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Lasers Able to Hack Voice Activated Devices

Lasers

Lasers Able to Hack Voice Activated Devices

In what might be the weirdest hack I’ve ever heard of, researchers at the University of Michigan and Japan’s University of Electro-Communications have discovered that the miniaturized speech circuitry that powers a majority of voice-activated systems can be hacked using lasers!

You may know that microphones work by detecting sound vibrations on miniature diaphrams and then converting those vibrations into electronically coded signals which are then transmitted to a destination and finally decoded back into sounds.

I can’t imagine why someone thought a light beam might be able to cause vibrations inside a microphone, but it turns out it is possible.  Now, researchers have been able to create beams of focused light of varying intensity which have the ability to mimic the effects that sounds have on the microphone.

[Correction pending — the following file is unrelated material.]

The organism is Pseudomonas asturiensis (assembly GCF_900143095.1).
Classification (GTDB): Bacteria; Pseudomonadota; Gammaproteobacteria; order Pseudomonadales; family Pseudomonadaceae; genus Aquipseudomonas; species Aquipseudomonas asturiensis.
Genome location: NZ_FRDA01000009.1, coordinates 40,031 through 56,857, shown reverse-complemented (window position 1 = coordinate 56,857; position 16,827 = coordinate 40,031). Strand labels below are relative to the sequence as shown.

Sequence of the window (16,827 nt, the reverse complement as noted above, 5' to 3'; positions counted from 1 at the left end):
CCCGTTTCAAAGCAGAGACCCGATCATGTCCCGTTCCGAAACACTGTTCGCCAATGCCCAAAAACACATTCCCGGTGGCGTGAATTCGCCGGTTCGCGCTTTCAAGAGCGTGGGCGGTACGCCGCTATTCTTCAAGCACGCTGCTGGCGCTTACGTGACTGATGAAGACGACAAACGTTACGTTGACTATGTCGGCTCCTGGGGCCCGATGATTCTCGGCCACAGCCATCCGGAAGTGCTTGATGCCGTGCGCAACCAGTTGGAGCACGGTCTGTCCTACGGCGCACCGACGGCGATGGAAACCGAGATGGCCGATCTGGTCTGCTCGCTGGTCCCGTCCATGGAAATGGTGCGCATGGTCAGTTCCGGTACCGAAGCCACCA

This potentially allows hackers to silently send commands to voice assistant devices made by companies such as Google, Amazon, Apple and Facebook, and get them to respond to commands as if it were a human were speaking them.  As long as the hacker has line-of-sight access to the voice assistant device, it can be commandeered.  In some cases, researchers were able to successfully hack certain devices from distances of over 300 feet and this process can even work through windows.

In my opinion I would recommend that if you are using a voice assistant device in a secure environment, you should limit its ability to control sensitive equipment, and keep it far away from windows.  In addition, if you own a device that can be customized to your own voice, this might be a good time to reprogram it and teach it to ignore anyone else but you.

Jack Eisenberg is the owner of Safe and Secure Computing and regularly contributes computer security related articles.  

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